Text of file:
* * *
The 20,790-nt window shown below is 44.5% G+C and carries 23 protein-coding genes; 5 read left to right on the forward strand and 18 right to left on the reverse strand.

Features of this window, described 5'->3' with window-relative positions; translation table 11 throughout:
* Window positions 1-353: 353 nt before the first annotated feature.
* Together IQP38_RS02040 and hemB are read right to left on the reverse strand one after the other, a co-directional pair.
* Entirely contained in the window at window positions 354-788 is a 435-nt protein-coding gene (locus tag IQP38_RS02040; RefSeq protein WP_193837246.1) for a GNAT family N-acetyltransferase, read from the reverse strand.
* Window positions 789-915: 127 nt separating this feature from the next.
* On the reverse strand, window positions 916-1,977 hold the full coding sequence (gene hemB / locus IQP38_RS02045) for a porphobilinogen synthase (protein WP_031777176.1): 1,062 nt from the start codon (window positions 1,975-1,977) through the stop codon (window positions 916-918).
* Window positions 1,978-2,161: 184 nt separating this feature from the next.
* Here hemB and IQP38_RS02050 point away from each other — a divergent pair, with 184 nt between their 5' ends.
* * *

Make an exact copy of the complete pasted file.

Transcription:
The 20,790-nt window shown below is 44.5% G+C and carries 23 protein-coding genes; 5 read left to right on the forward strand and 18 right to left on the reverse strand.

Features of this window, described 5'->3' with window-relative positions; translation table 11 throughout:
* Window positions 1-353: 353 nt before the first annotated feature.
* Together IQP38_RS02040 and hemB are read right to left on the reverse strand one after the other, a co-directional pair.
* Entirely contained in the window at window positions 354-788 is a 435-nt protein-coding gene (locus tag IQP38_RS02040; RefSeq protein WP_193837246.1) for a GNAT family N-acetyltransferase, read from the reverse strand.
* Window positions 789-915: 127 nt separating this feature from the next.
* On the reverse strand, window positions 916-1,977 hold the full coding sequence (gene hemB / locus IQP38_RS02045) for a porphobilinogen synthase (protein WP_031777176.1): 1,062 nt from the start codon (window positions 1,975-1,977) through the stop codon (window positions 916-918).
* Window positions 1,978-2,161: 184 nt separating this feature from the next.
* Here hemB and IQP38_RS02050 point away from each other — a divergent pair, with 184 nt between their 5' ends.